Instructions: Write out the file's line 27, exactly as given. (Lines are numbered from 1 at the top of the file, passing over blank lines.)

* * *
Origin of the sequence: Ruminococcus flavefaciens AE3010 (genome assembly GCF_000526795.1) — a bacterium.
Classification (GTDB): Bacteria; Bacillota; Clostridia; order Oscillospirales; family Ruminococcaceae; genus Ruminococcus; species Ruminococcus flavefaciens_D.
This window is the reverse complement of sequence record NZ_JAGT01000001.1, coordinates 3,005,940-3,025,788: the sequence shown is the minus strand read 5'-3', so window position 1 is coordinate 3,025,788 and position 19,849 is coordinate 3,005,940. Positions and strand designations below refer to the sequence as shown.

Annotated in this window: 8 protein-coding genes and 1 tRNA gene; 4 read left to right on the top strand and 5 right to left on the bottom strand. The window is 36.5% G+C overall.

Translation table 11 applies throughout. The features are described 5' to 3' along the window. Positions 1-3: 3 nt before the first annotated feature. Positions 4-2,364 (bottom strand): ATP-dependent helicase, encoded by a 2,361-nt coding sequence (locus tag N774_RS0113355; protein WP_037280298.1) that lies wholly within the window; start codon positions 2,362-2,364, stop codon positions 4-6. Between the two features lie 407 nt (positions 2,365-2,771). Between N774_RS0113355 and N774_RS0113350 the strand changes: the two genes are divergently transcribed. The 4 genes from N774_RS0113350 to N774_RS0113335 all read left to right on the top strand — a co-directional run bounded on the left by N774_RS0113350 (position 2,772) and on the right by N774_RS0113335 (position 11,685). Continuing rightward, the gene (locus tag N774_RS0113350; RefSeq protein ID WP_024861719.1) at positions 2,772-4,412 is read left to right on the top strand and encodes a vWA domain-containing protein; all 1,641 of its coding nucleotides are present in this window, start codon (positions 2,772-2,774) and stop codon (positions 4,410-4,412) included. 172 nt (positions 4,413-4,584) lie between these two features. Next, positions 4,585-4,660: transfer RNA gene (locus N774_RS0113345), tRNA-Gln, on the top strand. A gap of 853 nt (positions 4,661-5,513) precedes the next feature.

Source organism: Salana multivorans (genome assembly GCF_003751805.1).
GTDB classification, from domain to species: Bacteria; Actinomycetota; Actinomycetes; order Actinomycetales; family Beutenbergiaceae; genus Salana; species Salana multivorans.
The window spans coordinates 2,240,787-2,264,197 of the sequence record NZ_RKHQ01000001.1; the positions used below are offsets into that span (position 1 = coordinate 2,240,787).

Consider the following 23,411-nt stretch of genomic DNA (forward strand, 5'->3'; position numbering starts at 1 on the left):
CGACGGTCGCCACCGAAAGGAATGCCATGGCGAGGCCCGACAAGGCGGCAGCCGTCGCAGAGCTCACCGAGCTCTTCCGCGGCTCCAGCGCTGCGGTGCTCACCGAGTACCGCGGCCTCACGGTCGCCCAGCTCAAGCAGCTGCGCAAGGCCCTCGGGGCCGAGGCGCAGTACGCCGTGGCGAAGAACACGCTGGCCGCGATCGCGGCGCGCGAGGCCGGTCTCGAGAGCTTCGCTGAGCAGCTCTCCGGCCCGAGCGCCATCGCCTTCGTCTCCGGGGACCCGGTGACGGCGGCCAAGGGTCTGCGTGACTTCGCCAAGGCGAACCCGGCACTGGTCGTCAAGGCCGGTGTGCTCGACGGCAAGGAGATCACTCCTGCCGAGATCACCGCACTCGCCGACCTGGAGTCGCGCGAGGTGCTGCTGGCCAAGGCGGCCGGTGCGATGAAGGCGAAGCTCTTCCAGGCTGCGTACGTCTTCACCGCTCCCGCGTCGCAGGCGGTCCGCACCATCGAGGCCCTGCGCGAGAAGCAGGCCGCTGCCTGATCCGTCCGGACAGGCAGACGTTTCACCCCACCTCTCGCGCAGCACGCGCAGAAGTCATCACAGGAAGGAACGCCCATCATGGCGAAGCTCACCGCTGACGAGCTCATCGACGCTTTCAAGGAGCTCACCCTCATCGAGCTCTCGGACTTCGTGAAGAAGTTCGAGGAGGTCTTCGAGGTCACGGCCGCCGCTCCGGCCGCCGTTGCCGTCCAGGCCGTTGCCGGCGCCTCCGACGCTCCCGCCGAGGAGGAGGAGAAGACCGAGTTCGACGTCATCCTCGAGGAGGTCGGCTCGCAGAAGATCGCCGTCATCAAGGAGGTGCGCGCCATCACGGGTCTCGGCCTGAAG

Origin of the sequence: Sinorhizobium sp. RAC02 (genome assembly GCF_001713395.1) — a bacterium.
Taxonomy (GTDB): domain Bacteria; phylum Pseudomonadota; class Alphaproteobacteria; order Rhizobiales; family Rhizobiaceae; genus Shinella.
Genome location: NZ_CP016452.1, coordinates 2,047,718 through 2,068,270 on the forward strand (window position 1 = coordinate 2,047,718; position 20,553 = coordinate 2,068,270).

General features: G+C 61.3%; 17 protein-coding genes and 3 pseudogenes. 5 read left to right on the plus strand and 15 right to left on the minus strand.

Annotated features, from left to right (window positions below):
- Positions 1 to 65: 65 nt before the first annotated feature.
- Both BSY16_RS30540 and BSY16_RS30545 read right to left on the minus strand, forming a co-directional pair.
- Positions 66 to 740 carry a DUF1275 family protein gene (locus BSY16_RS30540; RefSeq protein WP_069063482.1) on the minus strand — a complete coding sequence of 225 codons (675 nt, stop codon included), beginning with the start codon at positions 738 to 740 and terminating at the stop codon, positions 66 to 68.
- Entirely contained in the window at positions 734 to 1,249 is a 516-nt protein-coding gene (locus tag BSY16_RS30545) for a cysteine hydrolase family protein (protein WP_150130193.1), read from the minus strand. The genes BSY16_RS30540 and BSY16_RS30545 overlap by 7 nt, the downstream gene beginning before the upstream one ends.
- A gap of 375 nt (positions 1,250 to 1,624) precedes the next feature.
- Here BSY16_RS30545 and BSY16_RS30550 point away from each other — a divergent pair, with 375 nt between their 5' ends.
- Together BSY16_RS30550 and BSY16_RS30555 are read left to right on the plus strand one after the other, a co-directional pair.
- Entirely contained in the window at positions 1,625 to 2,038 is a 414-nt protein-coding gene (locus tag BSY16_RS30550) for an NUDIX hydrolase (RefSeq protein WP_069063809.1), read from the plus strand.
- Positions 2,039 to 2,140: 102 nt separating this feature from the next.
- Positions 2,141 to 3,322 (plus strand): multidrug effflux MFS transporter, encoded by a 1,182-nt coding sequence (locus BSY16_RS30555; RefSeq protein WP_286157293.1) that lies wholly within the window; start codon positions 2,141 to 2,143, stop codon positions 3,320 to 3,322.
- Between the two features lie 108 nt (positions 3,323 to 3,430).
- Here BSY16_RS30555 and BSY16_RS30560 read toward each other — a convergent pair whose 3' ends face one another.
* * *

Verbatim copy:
- Here BSY16_RS30555 and BSY16_RS30560 read toward each other — a convergent pair whose 3' ends face one another.